The Nigerian Bar Association (NBA) says it is committed to the implementation of the docile “Pro Bono’’ scheme to facilitate prompt decongestion prisons across the country.
The News Agency of Nigeria (NAN) reports that the “Pro Bono’’ scheme is aimed at offering free legal service to indigent persons seeking justice.
Mr Paul Usoro (SAN), President of the NBA, said this at the Sign-On Roundtable on Building A Culture of Pro Bono in Nigeria on Wednesday in Abuja.
Usoro, represented by the Secretary-General of the association, Mr Jonathan Teidi, said NBA was committed to establishing “Pro Bono” centers in each of the Six-geopolitical zones to encourage access to justice at the grassroots.
He said the measure would complement the effort of the National Legal Aid Council, adding that the development would speed up decongestion of prisons.
“The large number of inmates that we have shouldn’t be there had they had legal representation. Part of the focus of the association would be to take the scheme to the next level,’’ he said.
NAN reports that the NBA president spoke on the theme: “Pro Bono Legal Services and the Nigerian Society: Bridging the Justice Gap’’.
Mr Dayo Apata, Solicitor-General of the Federal, said disproportionate percentage of inmates in the country’s prisons were awaiting trial because they could not afford legal representation.
Apata, who is also the Permanent Secretary in the Ministry of Justice, said the ministry usually firmed out cases to private practitioners and external solicitors to provide legal representation to verified indigent inmates.
Apata, represented by Mr Julius Ajakaiye, a Deputy Director of Public Prosecution, said that aspect of the initiative was currently being undertaken through the Legal Aid Council.
“Moreover, as part of the prison decongestion programme, government and other key stakeholders provided funds to pay off the fines of indigent inmates languishing in prisons because they could not afford to pay fines.
“While acknowledging government efforts in this area, it is noted that funding constraints have adversely affected the efficacy of some of these initiatives.
“Permit me to say that one major lesson learnt over the years is that government cannot function optimally in isolation, but can only achieve maximum results with the support and cooperation of organised private sector.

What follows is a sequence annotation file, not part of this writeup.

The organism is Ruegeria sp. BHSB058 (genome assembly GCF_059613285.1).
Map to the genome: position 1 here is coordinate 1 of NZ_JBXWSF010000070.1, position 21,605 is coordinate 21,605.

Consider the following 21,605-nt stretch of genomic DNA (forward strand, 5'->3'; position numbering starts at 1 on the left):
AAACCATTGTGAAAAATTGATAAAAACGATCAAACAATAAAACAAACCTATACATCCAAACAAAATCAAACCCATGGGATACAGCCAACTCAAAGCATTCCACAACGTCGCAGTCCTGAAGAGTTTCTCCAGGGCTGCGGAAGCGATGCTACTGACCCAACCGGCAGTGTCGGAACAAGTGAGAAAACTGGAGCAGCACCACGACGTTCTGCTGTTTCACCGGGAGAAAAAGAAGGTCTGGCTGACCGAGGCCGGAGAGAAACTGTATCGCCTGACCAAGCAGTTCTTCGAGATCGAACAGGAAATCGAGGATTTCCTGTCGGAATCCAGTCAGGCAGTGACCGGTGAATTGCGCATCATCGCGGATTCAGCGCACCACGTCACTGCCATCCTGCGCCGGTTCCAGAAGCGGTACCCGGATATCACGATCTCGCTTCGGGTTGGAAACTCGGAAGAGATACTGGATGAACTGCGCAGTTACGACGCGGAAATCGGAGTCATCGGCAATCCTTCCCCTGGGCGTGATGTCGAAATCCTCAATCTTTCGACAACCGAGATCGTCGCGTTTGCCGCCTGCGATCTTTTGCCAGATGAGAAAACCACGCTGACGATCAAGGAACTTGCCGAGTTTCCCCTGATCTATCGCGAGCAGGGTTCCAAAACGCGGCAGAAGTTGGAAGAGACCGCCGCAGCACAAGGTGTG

“It is on this premise, therefore, that we are seeking your support as stakeholders in the justice sector and in the society at large to ensure that the initiative being birthed here today thrives.
“Let me at this juncture commend our partners, the Justice Research Institute and the Nigerian Bar Association, for this laudable initiative.
“I am encouraged by the prospects that this has the potential to galvanise all stakeholders in a united and concerted effort towards ensuring access to justice for all citizens, especially the indigent,’’ Apata said.
Mr Ikem Isiekwena, Executive-Director, Justice Research Institute, said the firm was using the roundtable to build a culture of “pro bono’’ in the country.
He said it was a start up meeting focusing on bringing justice to the underserved in the society.
Isiekwena said “pro bono’’ scheme was not being properly handled at the moment, adding that the institute was seeking partnership with relevant stakeholders to make the scheme more systematic.
According to him, about 200 legal firms have been introduced to the initiative in Lagos.
He said the institute had created a clearing house to serve as a market place where legal demand and supply would converge.
Isiekwena, however, said the initiative was not open to all, adding that focus was on the underserved and indigent who could not afford legal fees.
He also said the institute had signed an agreement with the NBA to ensure seamless operation and participation of lawyers in the country.
NAN reports that the event attracts dozens of legal practitioners, Human Rights activists and other rights related NGOs.